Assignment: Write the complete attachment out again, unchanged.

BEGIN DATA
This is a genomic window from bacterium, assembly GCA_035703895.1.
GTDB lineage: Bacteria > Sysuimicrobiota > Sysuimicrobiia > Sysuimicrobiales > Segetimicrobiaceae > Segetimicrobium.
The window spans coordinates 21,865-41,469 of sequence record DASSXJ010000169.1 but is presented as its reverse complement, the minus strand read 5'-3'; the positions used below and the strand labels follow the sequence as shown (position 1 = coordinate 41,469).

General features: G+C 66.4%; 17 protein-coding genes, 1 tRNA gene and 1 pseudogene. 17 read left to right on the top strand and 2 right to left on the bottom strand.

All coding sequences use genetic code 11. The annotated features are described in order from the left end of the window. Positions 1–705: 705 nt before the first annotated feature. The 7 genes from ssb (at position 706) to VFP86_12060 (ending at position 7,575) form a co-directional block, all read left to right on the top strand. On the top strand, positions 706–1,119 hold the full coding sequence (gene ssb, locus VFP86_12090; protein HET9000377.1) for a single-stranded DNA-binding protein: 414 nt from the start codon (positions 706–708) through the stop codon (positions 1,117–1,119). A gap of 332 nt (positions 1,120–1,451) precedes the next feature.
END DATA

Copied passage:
This is a genomic window from bacterium, assembly GCA_035703895.1.
GTDB lineage: Bacteria > Sysuimicrobiota > Sysuimicrobiia > Sysuimicrobiales > Segetimicrobiaceae > Segetimicrobium.
The window spans coordinates 21,865-41,469 of sequence record DASSXJ010000169.1 but is presented as its reverse complement, the minus strand read 5'-3'; the positions used below and the strand labels follow the sequence as shown (position 1 = coordinate 41,469).

General features: G+C 66.4%; 17 protein-coding genes, 1 tRNA gene and 1 pseudogene. 17 read left to right on the top strand and 2 right to left on the bottom strand.

All coding sequences use genetic code 11. The annotated features are described in order from the left end of the window. Positions 1–705: 705 nt before the first annotated feature. The 7 genes from ssb (at position 706) to VFP86_12060 (ending at position 7,575) form a co-directional block, all read left to right on the top strand. On the top strand, positions 706–1,119 hold the full coding sequence (gene ssb, locus VFP86_12090; protein HET9000377.1) for a single-stranded DNA-binding protein: 414 nt from the start codon (positions 706–708) through the stop codon (positions 1,117–1,119). A gap of 332 nt (positions 1,120–1,451) precedes the next feature.